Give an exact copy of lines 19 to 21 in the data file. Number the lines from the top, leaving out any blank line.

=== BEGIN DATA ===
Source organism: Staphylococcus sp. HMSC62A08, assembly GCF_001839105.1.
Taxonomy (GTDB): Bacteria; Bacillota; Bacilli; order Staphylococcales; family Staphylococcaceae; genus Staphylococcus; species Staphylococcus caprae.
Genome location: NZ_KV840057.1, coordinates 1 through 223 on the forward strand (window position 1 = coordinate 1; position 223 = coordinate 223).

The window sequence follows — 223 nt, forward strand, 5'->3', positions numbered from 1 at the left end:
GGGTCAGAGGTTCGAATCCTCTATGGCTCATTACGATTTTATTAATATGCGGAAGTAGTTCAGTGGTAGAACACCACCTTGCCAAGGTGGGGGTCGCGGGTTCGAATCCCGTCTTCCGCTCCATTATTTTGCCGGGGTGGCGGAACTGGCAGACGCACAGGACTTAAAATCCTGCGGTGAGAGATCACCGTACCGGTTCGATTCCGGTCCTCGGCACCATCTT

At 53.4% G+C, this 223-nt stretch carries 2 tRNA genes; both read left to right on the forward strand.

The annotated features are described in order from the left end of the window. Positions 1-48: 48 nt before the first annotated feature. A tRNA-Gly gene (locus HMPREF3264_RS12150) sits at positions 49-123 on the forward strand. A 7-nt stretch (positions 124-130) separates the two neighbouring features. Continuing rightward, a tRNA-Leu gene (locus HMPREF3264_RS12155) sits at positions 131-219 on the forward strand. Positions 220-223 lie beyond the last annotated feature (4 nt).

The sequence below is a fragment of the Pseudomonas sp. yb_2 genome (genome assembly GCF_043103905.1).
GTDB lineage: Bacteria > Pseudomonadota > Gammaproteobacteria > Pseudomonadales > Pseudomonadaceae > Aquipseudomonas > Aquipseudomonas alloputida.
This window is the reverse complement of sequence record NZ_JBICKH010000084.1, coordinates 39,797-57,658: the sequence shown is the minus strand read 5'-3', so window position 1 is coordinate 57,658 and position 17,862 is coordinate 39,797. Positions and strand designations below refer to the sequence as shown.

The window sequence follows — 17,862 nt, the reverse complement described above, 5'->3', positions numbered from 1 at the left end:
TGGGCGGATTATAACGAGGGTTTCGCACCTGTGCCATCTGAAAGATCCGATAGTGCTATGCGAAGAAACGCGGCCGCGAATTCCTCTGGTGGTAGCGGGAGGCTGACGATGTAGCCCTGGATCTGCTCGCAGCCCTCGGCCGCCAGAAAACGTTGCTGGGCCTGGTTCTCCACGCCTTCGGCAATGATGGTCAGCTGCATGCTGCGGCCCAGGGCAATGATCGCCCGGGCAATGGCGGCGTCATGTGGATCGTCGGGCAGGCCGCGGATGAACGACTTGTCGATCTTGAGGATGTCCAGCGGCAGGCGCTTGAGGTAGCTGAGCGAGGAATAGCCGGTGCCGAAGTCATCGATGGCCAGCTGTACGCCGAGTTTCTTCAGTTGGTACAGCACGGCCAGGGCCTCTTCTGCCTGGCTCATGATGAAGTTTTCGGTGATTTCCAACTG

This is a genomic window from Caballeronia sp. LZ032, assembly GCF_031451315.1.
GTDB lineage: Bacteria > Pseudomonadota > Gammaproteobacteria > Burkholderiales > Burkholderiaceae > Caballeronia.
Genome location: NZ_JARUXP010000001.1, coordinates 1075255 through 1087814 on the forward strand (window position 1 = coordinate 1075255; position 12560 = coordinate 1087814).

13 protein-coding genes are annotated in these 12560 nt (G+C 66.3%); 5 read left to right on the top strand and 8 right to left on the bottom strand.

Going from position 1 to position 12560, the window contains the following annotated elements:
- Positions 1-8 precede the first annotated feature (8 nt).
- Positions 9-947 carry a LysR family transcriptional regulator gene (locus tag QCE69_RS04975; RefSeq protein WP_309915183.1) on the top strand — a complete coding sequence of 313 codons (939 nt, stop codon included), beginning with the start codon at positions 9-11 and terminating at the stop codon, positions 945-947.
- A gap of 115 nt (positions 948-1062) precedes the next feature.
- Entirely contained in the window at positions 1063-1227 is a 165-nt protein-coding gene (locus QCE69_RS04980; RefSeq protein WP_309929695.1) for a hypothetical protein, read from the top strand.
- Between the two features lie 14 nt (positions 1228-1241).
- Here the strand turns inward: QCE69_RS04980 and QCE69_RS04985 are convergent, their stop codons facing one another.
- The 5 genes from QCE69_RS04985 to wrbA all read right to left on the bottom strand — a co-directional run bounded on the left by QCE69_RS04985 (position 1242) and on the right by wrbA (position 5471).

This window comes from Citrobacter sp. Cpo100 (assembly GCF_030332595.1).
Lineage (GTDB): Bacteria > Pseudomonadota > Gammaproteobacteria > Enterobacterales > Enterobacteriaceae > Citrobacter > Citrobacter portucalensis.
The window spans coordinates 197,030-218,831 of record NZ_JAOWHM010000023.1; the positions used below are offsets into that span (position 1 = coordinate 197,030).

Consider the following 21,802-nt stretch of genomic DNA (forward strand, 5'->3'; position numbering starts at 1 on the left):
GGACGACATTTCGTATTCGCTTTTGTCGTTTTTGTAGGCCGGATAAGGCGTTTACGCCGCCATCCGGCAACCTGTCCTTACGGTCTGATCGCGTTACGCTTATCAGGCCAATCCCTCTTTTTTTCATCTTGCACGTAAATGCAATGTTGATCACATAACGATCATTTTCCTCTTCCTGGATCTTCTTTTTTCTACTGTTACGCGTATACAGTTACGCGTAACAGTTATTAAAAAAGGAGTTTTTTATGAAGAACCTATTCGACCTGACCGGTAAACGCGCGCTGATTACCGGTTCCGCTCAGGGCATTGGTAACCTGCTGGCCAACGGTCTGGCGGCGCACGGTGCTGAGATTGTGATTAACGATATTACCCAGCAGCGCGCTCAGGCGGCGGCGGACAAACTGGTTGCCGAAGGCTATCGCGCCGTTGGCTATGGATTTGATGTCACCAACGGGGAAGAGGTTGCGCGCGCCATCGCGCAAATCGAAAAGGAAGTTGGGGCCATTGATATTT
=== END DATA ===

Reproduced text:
- Positions 9-947 carry a LysR family transcriptional regulator gene (locus tag QCE69_RS04975; RefSeq protein WP_309915183.1) on the top strand — a complete coding sequence of 313 codons (939 nt, stop codon included), beginning with the start codon at positions 9-11 and terminating at the stop codon, positions 945-947.
- A gap of 115 nt (positions 948-1062) precedes the next feature.
- Entirely contained in the window at positions 1063-1227 is a 165-nt protein-coding gene (locus QCE69_RS04980; RefSeq protein WP_309929695.1) for a hypothetical protein, read from the top strand.